I am increasingly having trouble with the argument that “getting to know your students” is the hallmark of class quality. Instead, quality education should create an environment for the students to get to know the ideas and the discipline. The energy for learning should originate with the student, who needs to study and work hard to figure out both the system and the content. Professors are experts in their discipline, not in engendering character development. Their role is to model their scholarly engagement with their discipline, not their personal engagement with their students. This doesn’t mean they shouldn’t be good teachers, but it doesn’t define a good teacher as someone who really knows their individual students well. I will “know” a certain percentage of students, in person or online, as it happens naturally. And not knowing every student “well” doesn’t mean not contacting or following up with students who are doing poorly – that’s always appropriate. It also doesn’t mean we shouldn’t be nice – I’m an advocate of nice .
But over the past decade, I have watched my own students become increasingly unwilling to analyze collective feedback in terms of their own work. Instead they want individual feedback only, preferably in a one-on-one environment with me. At 40 students per class section, I cannot meet that expectation. But it’s a symptom of the individualized attention their sub-standard work has been given thus far. They know that the current system is focused on their “success”, and I’m supposed to make that possible rather than them. Instead of overcoming their own limitations (economic class, learning disability, living situation), they are taught that I will take those hurdles into consideration and lower my expectations. Some have internalized the learning problems and even learning styles they’ve been told they possess as individuals, and they see them as justification for lowered standards. I have students who tell me they can’t do the reading because they are visual learners. (I sometimes find myself mumbling “I’ll read it for you”, a line from Monty Python’s bookshop sketch.)
I realize I sound like a 19th century conservative here, and I am no proponent of Samuel Smiles or social Darwinism. But the dependency of students is expanding within a system increasingly dedicated to enabling their helplessness. Equal opportunity and equal access are the hallmarks of democracy and public education, and I strongly believe in them. But that does not mean equal “success”, especially at the price of academic standards, massive instructor workload, increased student dependency, and an environment that caters to the underprepared and unmotivated.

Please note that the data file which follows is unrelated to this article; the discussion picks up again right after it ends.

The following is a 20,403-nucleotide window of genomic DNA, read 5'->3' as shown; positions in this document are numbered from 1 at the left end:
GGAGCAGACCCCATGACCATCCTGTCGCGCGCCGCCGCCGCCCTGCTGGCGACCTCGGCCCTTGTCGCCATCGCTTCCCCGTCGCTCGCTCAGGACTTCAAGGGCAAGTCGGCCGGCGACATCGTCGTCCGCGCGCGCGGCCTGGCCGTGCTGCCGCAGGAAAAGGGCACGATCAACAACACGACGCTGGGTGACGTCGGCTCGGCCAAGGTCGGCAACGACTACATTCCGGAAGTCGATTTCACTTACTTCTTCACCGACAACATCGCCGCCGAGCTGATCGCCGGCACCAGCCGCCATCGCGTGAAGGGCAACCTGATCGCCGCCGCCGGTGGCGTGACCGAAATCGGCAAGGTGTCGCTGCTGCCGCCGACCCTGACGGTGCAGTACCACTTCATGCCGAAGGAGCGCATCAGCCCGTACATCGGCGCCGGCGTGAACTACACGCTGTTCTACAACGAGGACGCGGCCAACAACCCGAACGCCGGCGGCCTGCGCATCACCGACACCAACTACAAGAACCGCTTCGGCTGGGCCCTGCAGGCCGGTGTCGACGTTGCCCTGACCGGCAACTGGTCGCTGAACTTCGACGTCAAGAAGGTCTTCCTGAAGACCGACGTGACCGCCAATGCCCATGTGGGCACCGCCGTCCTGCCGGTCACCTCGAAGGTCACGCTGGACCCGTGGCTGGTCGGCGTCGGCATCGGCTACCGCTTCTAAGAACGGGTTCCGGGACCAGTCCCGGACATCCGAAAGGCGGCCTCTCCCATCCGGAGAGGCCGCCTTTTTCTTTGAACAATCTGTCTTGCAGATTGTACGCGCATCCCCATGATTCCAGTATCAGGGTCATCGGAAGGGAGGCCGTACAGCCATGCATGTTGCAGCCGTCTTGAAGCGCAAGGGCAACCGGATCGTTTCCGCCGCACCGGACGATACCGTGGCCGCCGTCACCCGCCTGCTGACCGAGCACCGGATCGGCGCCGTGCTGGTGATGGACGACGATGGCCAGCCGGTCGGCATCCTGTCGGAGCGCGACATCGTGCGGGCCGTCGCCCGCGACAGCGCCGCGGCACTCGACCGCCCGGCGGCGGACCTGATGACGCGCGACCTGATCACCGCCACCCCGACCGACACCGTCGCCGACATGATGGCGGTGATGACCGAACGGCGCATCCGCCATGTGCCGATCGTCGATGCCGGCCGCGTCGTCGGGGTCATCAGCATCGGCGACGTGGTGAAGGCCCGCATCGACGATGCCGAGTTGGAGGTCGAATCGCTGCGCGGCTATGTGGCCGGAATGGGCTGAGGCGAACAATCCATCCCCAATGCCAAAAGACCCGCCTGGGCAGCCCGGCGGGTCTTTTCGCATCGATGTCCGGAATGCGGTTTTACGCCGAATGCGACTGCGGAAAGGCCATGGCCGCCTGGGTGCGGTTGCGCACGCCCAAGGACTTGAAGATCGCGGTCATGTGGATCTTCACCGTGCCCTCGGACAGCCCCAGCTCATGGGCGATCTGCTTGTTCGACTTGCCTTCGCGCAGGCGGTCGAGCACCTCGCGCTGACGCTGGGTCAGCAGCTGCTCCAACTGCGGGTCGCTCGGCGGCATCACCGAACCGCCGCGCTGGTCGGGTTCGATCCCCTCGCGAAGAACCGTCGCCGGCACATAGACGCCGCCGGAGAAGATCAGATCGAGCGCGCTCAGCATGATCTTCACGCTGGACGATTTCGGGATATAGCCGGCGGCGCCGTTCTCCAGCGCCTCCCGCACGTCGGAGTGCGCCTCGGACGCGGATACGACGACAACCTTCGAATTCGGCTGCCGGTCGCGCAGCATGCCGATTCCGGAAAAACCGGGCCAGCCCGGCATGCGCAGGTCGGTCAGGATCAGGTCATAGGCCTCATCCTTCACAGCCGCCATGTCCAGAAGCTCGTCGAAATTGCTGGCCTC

So I question the current focus on the success of the underprepared, dependent, unmotivated college student. I’m getting concerned that the prepared, independent, motivated learner is being subjected to a restrictive and limited education instead of college or university learning. I have very little time to spend with the high-B student who could be an A, because I spend so much time re-explaining directions and answering individual questions that I’ve already answered collectively, or tracking down poor-performing students to recommend they get tutorial help. This focus on their ‘success” may help them do a little bit better, but at the sacrifice of leaving the better students at the same level as when they came in. I don’t have time to help them make their very good work excellent.
Perhaps “success” should be defined as self-development into an independent learner who can learn something valuable from any professor in any class. It should mean succeeding within various environments and with various teaching styles, and being able to learn something regardless – success as a learner, as someone becoming more educated. (I cringe now when people go off on the track that education reform should be based on people following their own path for learning their own way, studying only those subjects they really care about. College is for finding out the value of subjects you don’t care about, but I guess that’s another post.) I certainly want student success to mean that they come in at a certain level of understanding and increase it in my class. Instead it’s coming to mean a passing grade after lots of detailed and personal help. Thus the cranky post.